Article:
Citation: R S. "An Extended Experiment: An Experience with Oxycodone (ID 71506)". Erowid.org. Sep 27, 2011. erowid.org/exp/71506
After incurring an infection to my spleen, I was prescribed a regular dose of Oxycodone to treat my pain (having tried several stages Tylonol/Codeine with little success in treating the pain.) Since the initial prescription, I have been on a constant supply of the drug for three months. This is an account of my experiences at a variety of dosages and in dealing with tolerance and withdrawal.
My initial dose of opiates occurred in the emergency room in order to combat the most extreme pain I have ever felt. I would imagine that a gunshot wound or severed limb would be quite a bit more painful, but this was still extraordinary pain. A needle was put into my arm (IV or IM, I'm not sure) and in a matter of twenty seconds I passed from searing, sharp pain radiations into a sea of soothing blisss - a perfect ten of ten on a measure of bliss. My eyes closed and I laid back in the bed and soaked in the feeling of my body washing about in tranquility. I had not, and have not since, experienced an opiate so powerful and effective as what was injected into my body at the ER. I would be fearful of having access to such a substance.
Of course, the pain returned, and my eventual long-term medication solution was Oxycodone in 5mg tablets with OxyContin (extended release form) in 20mg tablets. I am no stranger to substance use, abuse and mental exploration. I have seen myself into and out of cocaine addition and have at some point or another tried just about everything short of shooting up street drugs. I know my limits and I know what it feels to watch myself pass these limits. I am happy to say that my time with Oxycodone has thus far, not been a story of abuse.
My initial experiements with exceeding the normal dose involved two to three 20mg OxyContin tablets taken orally, and occasionally with one or more crushed.
The feeling I got almost always started with a warmth or coldness about 30 to 40 minutes after dosing, lasting a few hours. These changes in temperature were not too severe, but often required wrapping in a blanket or turning on the fan. During the first few weeks of experimenting with the substance, any dose around 50mg or higher would have a strong nauseating effect which occasionally led to vomiting. The vomiting certainly helped relieve the nausea but was not pleasant in any way. I am well versed in the role of vomit in drug use from many years of DXM use but it is certainly one of the least pleasant parts of this drug. I do not think that the drug experience itself merited the unpleasantness of higher dosages, so I was never inclined to go above 60mg.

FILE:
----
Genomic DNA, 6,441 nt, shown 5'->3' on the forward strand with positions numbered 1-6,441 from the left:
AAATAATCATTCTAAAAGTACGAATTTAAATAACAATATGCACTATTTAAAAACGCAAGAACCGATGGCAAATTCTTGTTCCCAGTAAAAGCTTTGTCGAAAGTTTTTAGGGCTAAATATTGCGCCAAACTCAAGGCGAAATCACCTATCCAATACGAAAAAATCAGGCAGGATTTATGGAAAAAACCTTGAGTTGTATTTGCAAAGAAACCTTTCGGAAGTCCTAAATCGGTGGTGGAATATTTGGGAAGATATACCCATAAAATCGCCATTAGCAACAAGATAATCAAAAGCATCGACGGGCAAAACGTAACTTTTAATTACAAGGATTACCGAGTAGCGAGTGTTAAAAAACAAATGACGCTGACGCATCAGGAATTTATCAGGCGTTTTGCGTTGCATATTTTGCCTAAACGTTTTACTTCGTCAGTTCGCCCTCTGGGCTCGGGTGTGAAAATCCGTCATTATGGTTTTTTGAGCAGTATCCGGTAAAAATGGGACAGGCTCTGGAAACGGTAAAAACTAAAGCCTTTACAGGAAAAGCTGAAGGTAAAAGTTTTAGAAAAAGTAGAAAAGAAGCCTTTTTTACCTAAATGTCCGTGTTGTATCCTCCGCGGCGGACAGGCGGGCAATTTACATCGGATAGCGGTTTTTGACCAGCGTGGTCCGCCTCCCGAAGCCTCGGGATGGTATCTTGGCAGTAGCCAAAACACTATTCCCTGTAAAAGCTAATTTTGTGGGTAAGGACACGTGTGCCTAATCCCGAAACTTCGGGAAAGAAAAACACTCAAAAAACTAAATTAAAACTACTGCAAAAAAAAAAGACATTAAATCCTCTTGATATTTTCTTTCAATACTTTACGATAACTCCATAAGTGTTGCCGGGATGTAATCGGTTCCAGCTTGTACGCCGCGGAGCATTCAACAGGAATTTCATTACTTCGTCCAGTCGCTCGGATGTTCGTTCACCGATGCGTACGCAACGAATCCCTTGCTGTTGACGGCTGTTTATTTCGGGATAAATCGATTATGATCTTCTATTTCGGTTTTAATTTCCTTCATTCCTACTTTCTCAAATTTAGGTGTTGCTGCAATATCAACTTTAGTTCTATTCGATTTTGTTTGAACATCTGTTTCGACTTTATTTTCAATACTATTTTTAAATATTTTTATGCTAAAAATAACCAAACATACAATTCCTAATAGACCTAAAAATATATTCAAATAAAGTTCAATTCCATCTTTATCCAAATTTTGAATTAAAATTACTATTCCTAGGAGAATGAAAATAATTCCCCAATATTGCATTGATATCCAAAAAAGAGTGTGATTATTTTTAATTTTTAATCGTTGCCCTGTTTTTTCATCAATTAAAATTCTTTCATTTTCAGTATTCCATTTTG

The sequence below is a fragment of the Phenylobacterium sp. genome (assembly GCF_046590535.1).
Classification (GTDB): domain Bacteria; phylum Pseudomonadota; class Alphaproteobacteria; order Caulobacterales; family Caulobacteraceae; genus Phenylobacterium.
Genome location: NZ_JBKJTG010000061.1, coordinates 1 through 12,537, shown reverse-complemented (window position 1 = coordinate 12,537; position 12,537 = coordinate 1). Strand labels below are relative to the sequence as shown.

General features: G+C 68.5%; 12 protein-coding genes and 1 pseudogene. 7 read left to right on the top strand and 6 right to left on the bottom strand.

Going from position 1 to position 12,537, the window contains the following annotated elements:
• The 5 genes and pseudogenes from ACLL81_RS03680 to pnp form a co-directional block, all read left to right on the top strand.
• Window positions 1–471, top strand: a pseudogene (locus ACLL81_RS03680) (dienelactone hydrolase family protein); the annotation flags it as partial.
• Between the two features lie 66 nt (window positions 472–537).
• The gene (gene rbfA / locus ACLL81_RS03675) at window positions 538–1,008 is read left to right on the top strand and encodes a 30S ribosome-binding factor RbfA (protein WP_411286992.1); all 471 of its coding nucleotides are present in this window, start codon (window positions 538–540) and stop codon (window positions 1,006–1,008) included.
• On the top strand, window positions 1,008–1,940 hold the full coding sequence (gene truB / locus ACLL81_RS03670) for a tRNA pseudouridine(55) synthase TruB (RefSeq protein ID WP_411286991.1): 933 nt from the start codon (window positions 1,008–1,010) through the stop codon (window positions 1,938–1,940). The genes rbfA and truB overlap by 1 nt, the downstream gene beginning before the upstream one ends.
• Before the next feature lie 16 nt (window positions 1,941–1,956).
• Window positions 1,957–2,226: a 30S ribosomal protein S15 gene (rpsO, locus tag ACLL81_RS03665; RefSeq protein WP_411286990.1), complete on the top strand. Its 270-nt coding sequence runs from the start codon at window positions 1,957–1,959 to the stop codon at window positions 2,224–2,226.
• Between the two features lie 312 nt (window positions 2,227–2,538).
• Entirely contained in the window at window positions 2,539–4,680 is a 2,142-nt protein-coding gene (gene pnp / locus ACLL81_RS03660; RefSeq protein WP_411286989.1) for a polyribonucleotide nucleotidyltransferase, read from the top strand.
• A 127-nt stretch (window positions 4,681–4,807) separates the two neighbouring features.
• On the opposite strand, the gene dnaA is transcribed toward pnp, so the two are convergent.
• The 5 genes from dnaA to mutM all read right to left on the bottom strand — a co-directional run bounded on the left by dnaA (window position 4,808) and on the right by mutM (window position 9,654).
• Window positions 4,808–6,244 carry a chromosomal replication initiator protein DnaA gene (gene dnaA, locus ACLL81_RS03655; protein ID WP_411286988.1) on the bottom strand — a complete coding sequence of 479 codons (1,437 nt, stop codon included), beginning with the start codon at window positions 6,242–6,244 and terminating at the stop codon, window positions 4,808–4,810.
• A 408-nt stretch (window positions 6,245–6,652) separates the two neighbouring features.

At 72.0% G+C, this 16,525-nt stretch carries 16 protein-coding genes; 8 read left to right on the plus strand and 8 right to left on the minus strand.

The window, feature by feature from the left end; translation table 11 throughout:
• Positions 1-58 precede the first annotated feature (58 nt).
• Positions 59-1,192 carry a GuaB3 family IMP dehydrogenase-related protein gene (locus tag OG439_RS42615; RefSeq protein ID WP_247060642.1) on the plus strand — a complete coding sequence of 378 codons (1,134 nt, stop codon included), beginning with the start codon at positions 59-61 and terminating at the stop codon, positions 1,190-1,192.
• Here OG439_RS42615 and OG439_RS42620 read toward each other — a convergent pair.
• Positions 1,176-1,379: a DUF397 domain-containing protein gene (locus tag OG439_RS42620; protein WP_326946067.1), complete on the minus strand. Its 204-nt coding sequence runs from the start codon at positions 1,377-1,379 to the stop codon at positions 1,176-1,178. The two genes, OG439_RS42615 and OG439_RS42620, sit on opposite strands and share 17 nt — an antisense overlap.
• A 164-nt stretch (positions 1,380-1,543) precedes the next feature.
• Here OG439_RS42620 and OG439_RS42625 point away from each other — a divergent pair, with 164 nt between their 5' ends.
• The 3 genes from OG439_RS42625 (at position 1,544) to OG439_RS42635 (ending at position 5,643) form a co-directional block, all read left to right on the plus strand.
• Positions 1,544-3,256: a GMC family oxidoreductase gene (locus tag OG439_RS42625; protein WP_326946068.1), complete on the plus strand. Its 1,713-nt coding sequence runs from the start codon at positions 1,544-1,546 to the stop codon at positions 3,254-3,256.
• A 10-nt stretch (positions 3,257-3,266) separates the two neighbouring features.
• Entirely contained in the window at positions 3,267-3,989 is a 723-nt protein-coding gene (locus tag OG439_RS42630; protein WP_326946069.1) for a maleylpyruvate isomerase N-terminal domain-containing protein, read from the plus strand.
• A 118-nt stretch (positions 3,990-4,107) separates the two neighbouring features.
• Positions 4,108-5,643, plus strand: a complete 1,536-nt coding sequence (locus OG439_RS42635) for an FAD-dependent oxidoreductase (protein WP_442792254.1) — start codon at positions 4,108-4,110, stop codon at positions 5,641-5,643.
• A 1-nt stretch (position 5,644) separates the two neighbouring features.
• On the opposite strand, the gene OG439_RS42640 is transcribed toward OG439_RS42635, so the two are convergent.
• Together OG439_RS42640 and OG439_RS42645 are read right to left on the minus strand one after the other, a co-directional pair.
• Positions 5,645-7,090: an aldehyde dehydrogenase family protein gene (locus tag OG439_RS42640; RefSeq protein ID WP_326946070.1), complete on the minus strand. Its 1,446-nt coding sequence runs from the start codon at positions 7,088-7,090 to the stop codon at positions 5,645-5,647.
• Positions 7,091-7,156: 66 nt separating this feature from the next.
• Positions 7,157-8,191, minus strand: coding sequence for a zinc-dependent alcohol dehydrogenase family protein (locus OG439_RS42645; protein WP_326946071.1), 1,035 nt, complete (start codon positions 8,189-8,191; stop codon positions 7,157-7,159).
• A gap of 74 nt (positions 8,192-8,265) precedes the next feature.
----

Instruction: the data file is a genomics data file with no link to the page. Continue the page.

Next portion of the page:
The early experiences were often warm and relaxed but not overly mellow or blissful as other drugs. I can recall a distinct feeling of being subdued in the environment that I was in. It was not a completely relaxed sense, but I was certainly more inclined to stay in one spot rather than move around and do things. Most times I would relax on the couch or play the stereo.
At night-time, these experiences would border on putting me to sleep and were somewhat pleasant and unpleasant at the same time. I remember having very lucid thoughts at the edge of sleep which was extremely interesting. I would observe with clarity the patterns of my thoughts drifting in and out of situations, memories, fantasies and dreams. The experience of being in my bed would meld into the experience of floating through an open field or similar settings. I would find people and interact. I would observe with fascination the thoughts in my mind manifesting themselves into lucid dreams. The experiences were not *very* tangible and would change constantly, so it was certainly not the same as a DXM trip where the worlds could be explored in depth. The most unpleasant aspect of the night-time experiences was that my heart rate and breathing would become uncomfortably slow and I would be alarmed that sometime during the night I might stop breathing entirely. This would be discomforting and, against all my will, I would get out of bed and stay awake for hours waiting for the drug to wear off some more before returning to bed. This was most noticeable during the first few weeks of using the drug at 40mg or higher.